Your lender will indicate if an Anthem Report is necessary, and they will order the report. You will need to provide them with the name, contact number and account information for each item for the report to be completed, and may need to provide some of the proof of payment documentation needed to produce the report.
Loan programs that allow for mortgage approval with no credit score
While it’s certainly possible to get a mortgage without traditional credit scores, the guidelines may be different depending on the type of loan you are applying for.
Most loan programs for people without credit scores are restricted to new purchases or refinances where no cash is being taken out. The property generally must be a single-family residence.
Conventional loan programs will also not allow you to buy a second home or investment property if you don’t have a credit score. FHA, VA and USDA loans are only allowed on primary residences, so you wouldn’t choose those programs to purchase anything but a home you will live in.
Here’s how different common programs handle potential borrowers without a credit score.
Fannie Mae and Freddie Mac are government sponsored enterprises that purchase mortgages in the residential housing market. The conventional loan programs they offer require higher credit scores than government loan programs, and less total debt compared to your income, which is also referred to as your debt-to-income ratio (DTI).
While they do allow for approvals if you don’t have a credit score, there are additional restrictions.
Down payment minimum
Conventional loans offer down payments as low as 3%, but borrowers with non-traditional credit histories will not be able to take advantage. In most cases, conventional borrowers will need to make a 10% down payment if they don’t have a credit score.
However, Fannie Mae’s HomeReady® and Freddie Mac’s HomePossible® loans offer those with non-traditional credit histories a down payment minimum of 5%, if the borrower otherwise qualifies for the loan.
Reserves refer to the numbers of monthly payments you could make with money left over in your checking or savings account after your down payment and closing costs clear. This is money you could use to make mortgage payments.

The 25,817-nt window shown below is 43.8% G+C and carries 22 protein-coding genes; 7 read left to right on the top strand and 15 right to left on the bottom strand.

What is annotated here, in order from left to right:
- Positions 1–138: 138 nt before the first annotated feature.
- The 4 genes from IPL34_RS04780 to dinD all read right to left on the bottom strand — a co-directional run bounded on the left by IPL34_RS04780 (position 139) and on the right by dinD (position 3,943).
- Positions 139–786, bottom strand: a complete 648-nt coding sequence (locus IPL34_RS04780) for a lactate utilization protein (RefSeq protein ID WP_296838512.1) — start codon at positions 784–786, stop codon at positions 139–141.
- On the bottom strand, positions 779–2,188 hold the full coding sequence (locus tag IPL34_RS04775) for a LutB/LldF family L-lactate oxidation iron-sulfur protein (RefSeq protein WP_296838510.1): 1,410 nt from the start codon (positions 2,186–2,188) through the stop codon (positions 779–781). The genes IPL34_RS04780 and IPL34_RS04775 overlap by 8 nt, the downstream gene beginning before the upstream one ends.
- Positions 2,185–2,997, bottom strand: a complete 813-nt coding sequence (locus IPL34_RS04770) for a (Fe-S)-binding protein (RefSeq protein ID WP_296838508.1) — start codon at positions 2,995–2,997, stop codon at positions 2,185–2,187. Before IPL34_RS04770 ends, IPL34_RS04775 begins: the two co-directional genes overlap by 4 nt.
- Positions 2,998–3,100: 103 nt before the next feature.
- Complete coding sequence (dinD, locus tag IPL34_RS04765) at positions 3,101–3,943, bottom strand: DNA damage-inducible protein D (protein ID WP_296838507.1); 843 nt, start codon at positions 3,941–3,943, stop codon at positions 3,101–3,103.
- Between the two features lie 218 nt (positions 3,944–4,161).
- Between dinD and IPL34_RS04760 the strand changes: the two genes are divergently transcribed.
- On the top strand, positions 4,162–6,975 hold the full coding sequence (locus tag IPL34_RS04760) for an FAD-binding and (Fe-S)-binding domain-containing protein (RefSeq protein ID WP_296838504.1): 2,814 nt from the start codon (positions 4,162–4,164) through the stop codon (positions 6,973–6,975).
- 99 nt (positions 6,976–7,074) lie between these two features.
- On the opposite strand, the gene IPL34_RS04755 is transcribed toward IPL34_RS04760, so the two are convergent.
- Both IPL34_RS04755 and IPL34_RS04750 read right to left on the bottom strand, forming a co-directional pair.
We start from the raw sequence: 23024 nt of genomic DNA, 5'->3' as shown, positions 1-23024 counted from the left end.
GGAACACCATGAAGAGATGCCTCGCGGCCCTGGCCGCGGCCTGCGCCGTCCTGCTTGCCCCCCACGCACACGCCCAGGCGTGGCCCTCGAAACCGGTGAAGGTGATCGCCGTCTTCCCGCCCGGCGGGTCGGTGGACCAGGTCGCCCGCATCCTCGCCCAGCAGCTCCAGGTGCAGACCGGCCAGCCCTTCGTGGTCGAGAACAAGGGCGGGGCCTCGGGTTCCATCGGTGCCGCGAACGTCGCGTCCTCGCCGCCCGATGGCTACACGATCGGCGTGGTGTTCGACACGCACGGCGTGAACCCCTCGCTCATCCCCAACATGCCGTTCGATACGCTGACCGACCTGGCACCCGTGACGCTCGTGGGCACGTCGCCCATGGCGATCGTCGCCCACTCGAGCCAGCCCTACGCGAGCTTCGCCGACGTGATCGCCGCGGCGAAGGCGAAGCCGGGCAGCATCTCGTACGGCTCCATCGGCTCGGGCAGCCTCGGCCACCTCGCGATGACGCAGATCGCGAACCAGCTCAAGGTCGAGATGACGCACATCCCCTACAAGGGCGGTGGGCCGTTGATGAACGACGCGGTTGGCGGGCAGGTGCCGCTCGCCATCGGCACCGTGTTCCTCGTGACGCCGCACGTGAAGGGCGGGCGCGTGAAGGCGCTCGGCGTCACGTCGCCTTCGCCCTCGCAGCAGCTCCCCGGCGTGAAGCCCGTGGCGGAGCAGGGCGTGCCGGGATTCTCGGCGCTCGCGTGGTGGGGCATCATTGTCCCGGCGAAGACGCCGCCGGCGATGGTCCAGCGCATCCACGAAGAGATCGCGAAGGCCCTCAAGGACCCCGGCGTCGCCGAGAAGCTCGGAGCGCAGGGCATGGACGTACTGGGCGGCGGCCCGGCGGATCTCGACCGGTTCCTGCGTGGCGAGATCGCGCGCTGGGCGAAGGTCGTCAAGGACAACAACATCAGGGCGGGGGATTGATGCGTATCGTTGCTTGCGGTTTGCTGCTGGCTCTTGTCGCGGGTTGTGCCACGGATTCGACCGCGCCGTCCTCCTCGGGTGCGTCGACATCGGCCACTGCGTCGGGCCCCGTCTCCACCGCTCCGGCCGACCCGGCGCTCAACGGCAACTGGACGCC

With most Fannie Mae and Freddie Mac programs, if you have a credit score of at least 680 and are putting 3% down, you aren’t required to have monthly reserves.
With non-traditional credit, you will need as much as 12 months worth of payments as reserves, depending on your down payment and debt-to-income ratio, and whether you can document a rental payment history. That means if your new monthly payment is $1,000 per month, you’ll need to have up to an extra $12,000 in the bank to close the loan if you don’t have a credit score.
Debt-to-income ratio maximums
The debt-to-income ratio maximum is 36% for most conventional programs, but approvals may be possible up to 50% with qualifying credit scores over 680. With non-traditional credit, the debt-to-income ratio is capped at 36%.
Private mortgage insurance
Private mortgage insurance, also known as PMI, is required on mortgages if you are making less than a 20% down payment, and protects the lender in the event that you default. On conventional mortgages, the amount of monthly mortgage insurance you pay is influenced by your credit score.
With non-traditional credit, the monthly mortgage insurance you pay is similar to what you would pay for having the lowest credit scores Fannie Mae allows. For example, if you take out a $150,000 loan on a purchase with a 5% down payment, you would pay $157 a month in mortgage insurance with a 620 credit score or no credit score.
With a 680 credit score, the monthly mortgage insurance would only be $106 a month, which is a savings of nearly $50 per month. Even if you have a perfect non-traditional credit history for all of the accounts you provide, the mortgage insurance rate card will treat your credit as if you have a credit score on the lower side of the range.
The Federal Housing Administration (FHA) insures loans with more flexibility for credit and DTI. It also allows for non-traditional credit histories, although the requirements are slightly different than conventional mortgages.
A non-traditional credit report is required
We discussed the anthem report above, and FHA does require an independent third party credit report to verify any non-traditional credit information that you provide. All credit providers, including your rental reference, must be verifiable by an outside company — if you rent from a family member or friend, you won’t be eligible for the loan.
In most cases, you’ll need to be able to provide a 12-month payment history from three of the following sources of non-traditional credit to be considered for an FHA loan with no FICO scores:
- Gas, electricity, water, television service or internet service
The rent history is mandatory, but if you don’t have two more that are housing-related, the FHA will also consider the following:
- Insurance premiums that aren’t deducted from your payroll (renters insurance, life insurance)
- Childcare payments
- School tuition
- Payment on medical bills not covered by insurance
- 12-month documented history of regular cash deposits into a savings account that were at least made quarterly, and were not deducted from a paycheck. The period cannot include insufficient funds (NSF) penalties.
- A personal loan with terms in writing and a 12 month payment history at a regular, set amount.